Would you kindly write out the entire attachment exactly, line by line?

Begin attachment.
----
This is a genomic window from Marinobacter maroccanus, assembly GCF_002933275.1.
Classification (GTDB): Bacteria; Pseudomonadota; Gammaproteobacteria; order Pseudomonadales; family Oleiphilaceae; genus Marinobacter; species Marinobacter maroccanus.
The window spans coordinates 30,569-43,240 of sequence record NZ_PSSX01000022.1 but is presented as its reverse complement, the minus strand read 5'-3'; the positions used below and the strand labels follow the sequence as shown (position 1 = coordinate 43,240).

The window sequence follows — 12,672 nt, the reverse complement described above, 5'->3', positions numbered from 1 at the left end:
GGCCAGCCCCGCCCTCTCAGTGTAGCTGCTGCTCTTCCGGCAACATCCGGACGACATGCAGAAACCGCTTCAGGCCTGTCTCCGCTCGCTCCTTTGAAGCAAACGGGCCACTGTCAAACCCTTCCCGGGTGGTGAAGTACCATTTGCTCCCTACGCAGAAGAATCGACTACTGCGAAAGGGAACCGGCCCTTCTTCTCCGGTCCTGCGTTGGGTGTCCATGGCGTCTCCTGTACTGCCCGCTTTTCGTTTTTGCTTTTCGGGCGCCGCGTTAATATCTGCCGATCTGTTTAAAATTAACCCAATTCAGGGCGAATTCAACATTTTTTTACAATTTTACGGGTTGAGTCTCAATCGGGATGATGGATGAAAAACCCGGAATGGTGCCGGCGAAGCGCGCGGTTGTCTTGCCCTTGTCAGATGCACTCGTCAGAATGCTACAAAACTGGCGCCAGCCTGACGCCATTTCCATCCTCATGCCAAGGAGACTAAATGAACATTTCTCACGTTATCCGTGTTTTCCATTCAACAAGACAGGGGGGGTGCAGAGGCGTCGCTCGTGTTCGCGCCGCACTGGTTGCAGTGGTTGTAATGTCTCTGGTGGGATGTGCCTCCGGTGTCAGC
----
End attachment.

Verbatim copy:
This is a genomic window from Marinobacter maroccanus, assembly GCF_002933275.1.
Classification (GTDB): Bacteria; Pseudomonadota; Gammaproteobacteria; order Pseudomonadales; family Oleiphilaceae; genus Marinobacter; species Marinobacter maroccanus.
The window spans coordinates 30,569-43,240 of sequence record NZ_PSSX01000022.1 but is presented as its reverse complement, the minus strand read 5'-3'; the positions used below and the strand labels follow the sequence as shown (position 1 = coordinate 43,240).

The window sequence follows — 12,672 nt, the reverse complement described above, 5'->3', positions numbered from 1 at the left end:
GGCCAGCCCCGCCCTCTCAGTGTAGCTGCTGCTCTTCCGGCAACATCCGGACGACATGCAGAAACCGCTTCAGGCCTGTCTCCGCTCGCTCCTTTGAAGCAAACGGGCCACTGTCAAACCCTTCCCGGGTGGTGAAGTACCATTTGCTCCCTACGCAGAAGAATCGACTACTGCGAAAGGGAACCGGCCCTTCTTCTCCGGTCCTGCGTTGGGTGTCCATGGCGTCTCCTGTACTGCCCGCTTTTCGTTTTTGCTTTTCGGGCGCCGCGTTAATATCTGCCGATCTGTTTAAAATTAACCCAATTCAGGGCGAATTCAACATTTTTTTACAATTTTACGGGTTGAGTCTCAATCGGGATGATGGATGAAAAACCCGGAATGGTGCCGGCGAAGCGCGCGGTTGTCTTGCCCTTGTCAGATGCACTCGTCAGAATGCTACAAAACTGGCGCCAGCCTGACGCCATTTCCATCCTCATGCCAAGGAGACTAAATGAACATTTCTCACGTTATCCGTGTTTTCCATTCAACAAGACAGGGGGGGTGCAGAGGCGTCGCTCGTGTTCGCGCCGCACTGGTTGCAGTGGTTGTAATGTCTCTGGTGGGATGTGCCTCCGGTGTCAGC